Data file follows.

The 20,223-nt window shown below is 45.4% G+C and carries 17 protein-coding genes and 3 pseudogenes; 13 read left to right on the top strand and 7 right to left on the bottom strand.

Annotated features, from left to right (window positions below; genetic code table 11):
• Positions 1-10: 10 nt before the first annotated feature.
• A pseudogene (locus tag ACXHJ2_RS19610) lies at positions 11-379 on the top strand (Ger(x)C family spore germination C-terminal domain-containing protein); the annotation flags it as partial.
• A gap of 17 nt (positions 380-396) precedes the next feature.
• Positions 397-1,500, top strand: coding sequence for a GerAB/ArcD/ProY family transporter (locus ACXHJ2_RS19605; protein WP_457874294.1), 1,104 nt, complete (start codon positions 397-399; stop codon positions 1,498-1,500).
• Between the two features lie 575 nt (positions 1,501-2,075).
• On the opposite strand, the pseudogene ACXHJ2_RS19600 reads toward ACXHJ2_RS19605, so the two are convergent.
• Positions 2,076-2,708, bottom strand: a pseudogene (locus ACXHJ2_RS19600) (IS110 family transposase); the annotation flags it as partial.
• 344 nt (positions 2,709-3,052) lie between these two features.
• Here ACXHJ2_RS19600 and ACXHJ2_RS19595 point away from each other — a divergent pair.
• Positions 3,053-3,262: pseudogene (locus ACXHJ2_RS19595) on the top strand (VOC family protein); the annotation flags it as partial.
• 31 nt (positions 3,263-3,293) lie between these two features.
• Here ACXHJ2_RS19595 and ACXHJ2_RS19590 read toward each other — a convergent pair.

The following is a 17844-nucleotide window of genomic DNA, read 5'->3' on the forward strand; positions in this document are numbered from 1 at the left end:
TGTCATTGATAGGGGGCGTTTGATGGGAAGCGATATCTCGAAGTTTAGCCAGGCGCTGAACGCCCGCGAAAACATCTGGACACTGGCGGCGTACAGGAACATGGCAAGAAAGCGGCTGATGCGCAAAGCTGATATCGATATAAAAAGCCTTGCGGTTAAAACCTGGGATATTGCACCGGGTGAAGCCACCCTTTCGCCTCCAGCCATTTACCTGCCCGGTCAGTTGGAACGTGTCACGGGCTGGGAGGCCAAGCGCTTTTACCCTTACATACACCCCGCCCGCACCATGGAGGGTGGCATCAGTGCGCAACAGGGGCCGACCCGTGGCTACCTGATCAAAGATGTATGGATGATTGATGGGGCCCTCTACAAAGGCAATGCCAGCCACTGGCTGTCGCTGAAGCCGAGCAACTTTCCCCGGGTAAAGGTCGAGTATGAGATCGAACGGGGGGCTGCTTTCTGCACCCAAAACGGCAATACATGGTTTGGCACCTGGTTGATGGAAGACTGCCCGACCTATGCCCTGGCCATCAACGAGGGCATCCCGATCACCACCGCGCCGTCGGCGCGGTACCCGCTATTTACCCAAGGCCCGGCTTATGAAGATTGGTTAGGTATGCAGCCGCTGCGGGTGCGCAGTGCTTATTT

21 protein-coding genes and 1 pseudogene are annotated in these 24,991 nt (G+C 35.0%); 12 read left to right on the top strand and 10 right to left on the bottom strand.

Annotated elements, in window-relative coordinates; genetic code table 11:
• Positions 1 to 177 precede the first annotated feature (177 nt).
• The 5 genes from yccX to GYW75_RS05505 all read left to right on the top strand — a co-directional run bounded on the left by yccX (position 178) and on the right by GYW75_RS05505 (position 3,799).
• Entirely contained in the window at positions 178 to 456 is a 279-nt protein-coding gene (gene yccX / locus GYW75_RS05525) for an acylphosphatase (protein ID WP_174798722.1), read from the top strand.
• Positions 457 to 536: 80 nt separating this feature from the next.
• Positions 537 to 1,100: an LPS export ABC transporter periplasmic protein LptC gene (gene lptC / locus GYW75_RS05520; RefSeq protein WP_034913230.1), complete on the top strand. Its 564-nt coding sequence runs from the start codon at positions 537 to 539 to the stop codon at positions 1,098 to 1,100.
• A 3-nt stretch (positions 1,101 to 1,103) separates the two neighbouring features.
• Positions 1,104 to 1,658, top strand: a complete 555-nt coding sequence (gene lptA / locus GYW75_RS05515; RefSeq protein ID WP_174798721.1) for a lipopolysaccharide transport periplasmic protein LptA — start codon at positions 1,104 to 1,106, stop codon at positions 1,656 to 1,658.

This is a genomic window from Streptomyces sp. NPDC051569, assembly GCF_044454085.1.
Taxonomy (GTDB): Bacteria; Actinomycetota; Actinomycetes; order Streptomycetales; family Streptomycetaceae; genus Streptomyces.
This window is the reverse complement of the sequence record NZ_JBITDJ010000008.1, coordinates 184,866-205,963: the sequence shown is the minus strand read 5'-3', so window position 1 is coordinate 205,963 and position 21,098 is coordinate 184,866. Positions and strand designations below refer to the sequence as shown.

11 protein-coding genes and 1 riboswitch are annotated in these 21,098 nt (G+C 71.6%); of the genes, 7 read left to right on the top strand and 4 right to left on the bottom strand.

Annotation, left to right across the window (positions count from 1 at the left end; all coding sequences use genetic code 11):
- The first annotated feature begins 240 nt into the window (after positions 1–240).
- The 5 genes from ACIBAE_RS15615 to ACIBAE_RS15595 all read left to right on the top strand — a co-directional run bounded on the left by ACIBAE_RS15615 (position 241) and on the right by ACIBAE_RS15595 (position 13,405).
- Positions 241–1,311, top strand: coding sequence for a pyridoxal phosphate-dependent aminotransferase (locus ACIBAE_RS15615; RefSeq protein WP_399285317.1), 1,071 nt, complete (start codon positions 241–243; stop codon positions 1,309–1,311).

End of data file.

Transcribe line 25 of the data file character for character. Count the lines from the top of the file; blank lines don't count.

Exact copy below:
• Positions 1,104 to 1,658, top strand: a complete 555-nt coding sequence (gene lptA / locus GYW75_RS05515; RefSeq protein ID WP_174798721.1) for a lipopolysaccharide transport periplasmic protein LptA — start codon at positions 1,104 to 1,106, stop codon at positions 1,656 to 1,658.